Jewelry Box

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Project by jonww posted 10-30-2008 04:06 AM 1714 views 2 times favorited 13 comments Add to Favorites Watch

I made this box for my wife as an anniversary gift. The box is made out of maple and maranti was used for the box bottom and inside trays. I used paste wax on top of a few coats of cherry gel stain. This was my first crack at the finer side of woodworking. I made the coves for the box sides on my tablesaw (lots of sanding!!!)

-- Jon in Canada. Favorite coffee mug reads: "I never repeat listen carefully"

13 comments so far

View whit's profile


246 posts in 3973 days

#1 posted 10-30-2008 04:42 AM

Very nice box, Jon. I’m looking to make some jewelry boxes for gifts this year. I hope they turn out this nice. And welcome to Lumberjocks.

-- Even if to be nothing more than a bad example, everything serves a purpose. cippotus

View darryl's profile


1795 posts in 4323 days

#2 posted 10-30-2008 04:57 AM

looks great, I’m sure your wife must love it.

View jonww's profile


32 posts in 3492 days

#3 posted 10-30-2008 05:06 AM

Thanks guys. I forgot to mention that the raised panel top was done on the table saw as well. I used a cove cutting technique similiar to the technique used for shaping the sides.

-- Jon in Canada. Favorite coffee mug reads: "I never repeat listen carefully"

View woodworm's profile


14468 posts in 3587 days

#4 posted 10-30-2008 08:54 AM

Nicely built and finished jewellery box. The hinge mortises were cleanly cut.

You said you used maranti (Shorea uliginosa) for box bottom & inside trays. I’m not sure whether we are refering to the same species. If it is the same maranti, my concern is when sanding it. The sanding dust is so light that it fly like wool fiber. But sanding the red maranti is not a problem.

-- masrol, kuala lumpur, MY.

View OutPutter's profile


1199 posts in 3987 days

#5 posted 10-30-2008 11:03 AM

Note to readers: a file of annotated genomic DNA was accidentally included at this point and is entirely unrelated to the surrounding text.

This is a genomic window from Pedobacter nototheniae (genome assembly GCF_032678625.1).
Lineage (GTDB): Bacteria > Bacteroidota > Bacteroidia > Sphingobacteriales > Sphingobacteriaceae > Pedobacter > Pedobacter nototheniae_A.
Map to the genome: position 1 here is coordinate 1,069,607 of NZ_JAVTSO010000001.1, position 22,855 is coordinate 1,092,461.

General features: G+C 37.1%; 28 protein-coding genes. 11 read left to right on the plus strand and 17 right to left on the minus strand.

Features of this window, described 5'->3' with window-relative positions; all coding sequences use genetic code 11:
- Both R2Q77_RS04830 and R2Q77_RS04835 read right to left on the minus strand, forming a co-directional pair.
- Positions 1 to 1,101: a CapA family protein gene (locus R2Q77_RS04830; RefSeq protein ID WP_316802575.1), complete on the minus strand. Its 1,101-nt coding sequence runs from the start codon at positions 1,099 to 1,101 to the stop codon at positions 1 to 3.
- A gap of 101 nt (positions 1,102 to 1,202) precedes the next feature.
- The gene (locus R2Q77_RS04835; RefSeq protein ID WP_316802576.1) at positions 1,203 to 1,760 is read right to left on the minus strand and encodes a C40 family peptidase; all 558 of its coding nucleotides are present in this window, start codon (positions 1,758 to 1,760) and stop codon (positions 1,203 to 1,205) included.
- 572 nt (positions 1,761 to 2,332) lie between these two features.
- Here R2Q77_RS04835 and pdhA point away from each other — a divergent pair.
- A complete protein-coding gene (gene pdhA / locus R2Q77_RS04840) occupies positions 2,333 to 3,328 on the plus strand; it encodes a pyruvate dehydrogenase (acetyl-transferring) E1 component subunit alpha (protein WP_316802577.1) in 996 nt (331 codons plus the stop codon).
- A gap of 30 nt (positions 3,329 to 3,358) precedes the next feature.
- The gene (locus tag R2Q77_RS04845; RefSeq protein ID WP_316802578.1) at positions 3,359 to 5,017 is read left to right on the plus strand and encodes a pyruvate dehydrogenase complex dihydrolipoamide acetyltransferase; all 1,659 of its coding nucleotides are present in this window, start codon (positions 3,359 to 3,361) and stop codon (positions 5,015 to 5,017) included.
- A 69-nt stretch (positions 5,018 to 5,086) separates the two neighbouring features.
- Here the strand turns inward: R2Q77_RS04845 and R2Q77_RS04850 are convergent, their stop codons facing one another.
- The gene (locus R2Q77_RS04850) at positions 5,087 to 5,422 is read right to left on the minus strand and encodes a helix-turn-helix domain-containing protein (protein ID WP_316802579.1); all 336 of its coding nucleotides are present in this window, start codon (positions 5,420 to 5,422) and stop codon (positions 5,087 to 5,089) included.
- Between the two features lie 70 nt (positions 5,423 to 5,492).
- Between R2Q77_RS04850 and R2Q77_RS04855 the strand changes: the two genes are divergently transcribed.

Your box is very nice. I really like the top. How did you make the round over effect on the top?

-- Jim

View Mark Shymanski's profile

Mark Shymanski

5621 posts in 3709 days

#6 posted 10-30-2008 01:59 PM

Welcome to Lumberjocks. This is a very nice box, your first crack at the ‘finer side’ seems to be a really good one, well done.

-- "Checking for square? What madness is this! The cabinet is square because I will it to be so!" Jeremy Greiner LJ Topic#20953 2011 Feb 2

View CharlieM1958's profile


16274 posts in 4215 days

#7 posted 10-30-2008 03:15 PM

Very nice. I like how you used a raised panel for the lid.

-- Charlie M. "Woodworking - patience = firewood"

View Blake's profile


3443 posts in 3871 days

#8 posted 10-30-2008 06:37 PM

This is really nice! I like the shape of the sides and the traditional panel top.

-- Happy woodworking!

View jonww's profile


32 posts in 3492 days

#9 posted 10-31-2008 12:14 AM

Thanks for the positive feedback. I will attempt to answer the questions that came in earlier posts.

To Woodworm: Maranti, as it is was explained to me here in eastern Canada at a local lumber yard, is a sheetgood used for underlay for different types of flooring. It is single ply sandwiched between two layers of veneered wood (I assume these nice-looking veneers must be the actual maranti wood). It is 1/4” thick and is very inexpensive – great for small drawer and box bottoms.

Jim, the round-overs you see on the top were done on my router table using a round-over bit. Inside round-overs were cut prior to the framed panel assembly and the outside round-over cuts were done post panel assembly.

-- Jon in Canada. Favorite coffee mug reads: "I never repeat listen carefully"

View trifern's profile


8135 posts in 3764 days

#10 posted 10-31-2008 03:55 AM

Nice looking box. Thanks for sharing.

-- My favorite piece is my last one, my best piece is my next one.

View davidtheboxmaker's profile


373 posts in 3802 days

#11 posted 11-01-2008 11:54 AM

Nice box, I really like the shape and proportions.

View Douglas Bordner's profile

Douglas Bordner

4024 posts in 4060 days

#12 posted 11-01-2008 04:07 PM

Good one. I too, like that double-fielded panel, and the contoured sides.
Stopped hinges might make it more convenient for the end user…

-- "Bordnerizing" perfectly good lumber for over a decade.

View Todd A. Clippinger's profile

Todd A. Clippinger

8901 posts in 4096 days

#13 posted 11-03-2008 02:31 AM

Nice project!

-- Todd A. Clippinger, Montana,

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